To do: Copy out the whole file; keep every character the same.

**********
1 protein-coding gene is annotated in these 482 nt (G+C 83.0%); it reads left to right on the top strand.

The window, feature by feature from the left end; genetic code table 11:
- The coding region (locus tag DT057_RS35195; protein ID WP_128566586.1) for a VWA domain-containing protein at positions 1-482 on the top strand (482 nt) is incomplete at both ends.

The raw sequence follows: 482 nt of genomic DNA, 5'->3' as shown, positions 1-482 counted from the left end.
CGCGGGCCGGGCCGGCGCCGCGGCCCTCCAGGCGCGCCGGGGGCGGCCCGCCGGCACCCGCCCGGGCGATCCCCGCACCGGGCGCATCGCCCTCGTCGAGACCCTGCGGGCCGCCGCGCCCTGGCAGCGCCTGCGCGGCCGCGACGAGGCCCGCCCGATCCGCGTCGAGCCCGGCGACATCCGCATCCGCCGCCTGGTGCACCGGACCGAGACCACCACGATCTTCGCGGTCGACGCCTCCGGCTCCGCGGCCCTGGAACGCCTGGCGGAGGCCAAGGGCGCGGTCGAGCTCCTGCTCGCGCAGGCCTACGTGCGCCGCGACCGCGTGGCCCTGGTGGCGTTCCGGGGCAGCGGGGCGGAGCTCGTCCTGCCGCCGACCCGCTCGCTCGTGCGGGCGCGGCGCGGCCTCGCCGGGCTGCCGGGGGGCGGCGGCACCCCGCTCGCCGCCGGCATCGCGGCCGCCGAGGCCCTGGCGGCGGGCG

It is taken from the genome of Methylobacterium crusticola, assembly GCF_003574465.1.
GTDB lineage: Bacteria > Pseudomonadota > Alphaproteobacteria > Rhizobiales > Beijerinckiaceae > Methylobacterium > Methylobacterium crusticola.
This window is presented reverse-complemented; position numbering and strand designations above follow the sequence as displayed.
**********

1 protein-coding gene is annotated in these 482 nt (G+C 83.0%); it reads left to right on the top strand.

The window, feature by feature from the left end; genetic code table 11:
- The coding region (locus tag DT057_RS35195; protein ID WP_128566586.1) for a VWA domain-containing protein at positions 1-482 on the top strand (482 nt) is incomplete at both ends.

The raw sequence follows: 482 nt of genomic DNA, 5'->3' as shown, positions 1-482 counted from the left end.
CGCGGGCCGGGCCGGCGCCGCGGCCCTCCAGGCGCGCCGGGGGCGGCCCGCCGGCACCCGCCCGGGCGATCCCCGCACCGGGCGCATCGCCCTCGTCGAGACCCTGCGGGCCGCCGCGCCCTGGCAGCGCCTGCGCGGCCGCGACGAGGCCCGCCCGATCCGCGTCGAGCCCGGCGACATCCGCATCCGCCGCCTGGTGCACCGGACCGAGACCACCACGATCTTCGCGGTCGACGCCTCCGGCTCCGCGGCCCTGGAACGCCTGGCGGAGGCCAAGGGCGCGGTCGAGCTCCTGCTCGCGCAGGCCTACGTGCGCCGCGACCGCGTGGCCCTGGTGGCGTTCCGGGGCAGCGGGGCGGAGCTCGTCCTGCCGCCGACCCGCTCGCTCGTGCGGGCGCGGCGCGGCCTCGCCGGGCTGCCGGGGGGCGGCGGCACCCCGCTCGCCGCCGGCATCGCGGCCGCCGAGGCCCTGGCGGCGGGCG

It is taken from the genome of Methylobacterium crusticola, assembly GCF_003574465.1.
GTDB lineage: Bacteria > Pseudomonadota > Alphaproteobacteria > Rhizobiales > Beijerinckiaceae > Methylobacterium > Methylobacterium crusticola.
This window is presented reverse-complemented; position numbering and strand designations above follow the sequence as displayed.